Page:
It can be complicated to determine which spouse is entitled to what property during a separation. Connecticut residents who have experienced divorce understand that tempers can flare when it comes to dividing assets, particularly those with sentimental value. One of the most common points of contention is the engagement ring, and the question of whether it belongs to the person who purchased it or the person for whom it was intended.
In situations in which a marriage is called off, many states will agree that the ring should be returned to the buyer as it represented a commitment that was not seen through. However, once a marriage is on the books, the laws governing division of property can change from state to state. Some states operate via the majority rule, which says fault determines who is entitled to the ring -- if one partner committed adultery, the other partner is entitled to the ring. Others operate via the minority rule which does not consider fault at all.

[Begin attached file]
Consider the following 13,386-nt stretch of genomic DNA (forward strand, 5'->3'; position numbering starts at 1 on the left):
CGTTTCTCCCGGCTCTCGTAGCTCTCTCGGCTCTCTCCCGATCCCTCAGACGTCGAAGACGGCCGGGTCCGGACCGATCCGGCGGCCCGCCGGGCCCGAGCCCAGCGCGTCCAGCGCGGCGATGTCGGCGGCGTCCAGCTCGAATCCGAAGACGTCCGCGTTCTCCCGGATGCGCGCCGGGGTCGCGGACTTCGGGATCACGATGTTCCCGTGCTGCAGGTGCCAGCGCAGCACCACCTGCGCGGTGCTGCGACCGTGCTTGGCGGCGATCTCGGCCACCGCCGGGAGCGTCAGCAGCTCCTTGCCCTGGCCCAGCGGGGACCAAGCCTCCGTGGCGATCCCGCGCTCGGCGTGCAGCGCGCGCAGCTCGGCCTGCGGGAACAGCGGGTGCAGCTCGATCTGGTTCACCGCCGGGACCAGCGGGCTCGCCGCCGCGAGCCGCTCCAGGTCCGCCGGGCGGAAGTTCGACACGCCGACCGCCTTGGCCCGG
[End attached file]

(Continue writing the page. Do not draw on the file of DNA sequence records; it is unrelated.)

Exceptions to both can be made in the case of rings which are also family heirlooms. In these cases, a legitimate claim to ownership can be made by the party who gave the ring to begin with. Generally speaking, however, most states consider an engagement ring a prenuptial gift, which is therefore not counted among the couple's shared assets and is considered the property of the current owner.
Divorce can be a complicated process, most assuredly so when money is involved. Connecticut residents are urged to learn about their rights and responsibilities under state law before seeking a divorce. This can help to speed the process and cut down on unnecessary tension on the way to dissolving a marriage.
Source: Huffington Post, Give Me My Ring Back! (Who Gets the Wedding Rings in a Divorce?), Natalie Gregg, Sept. 23, 2013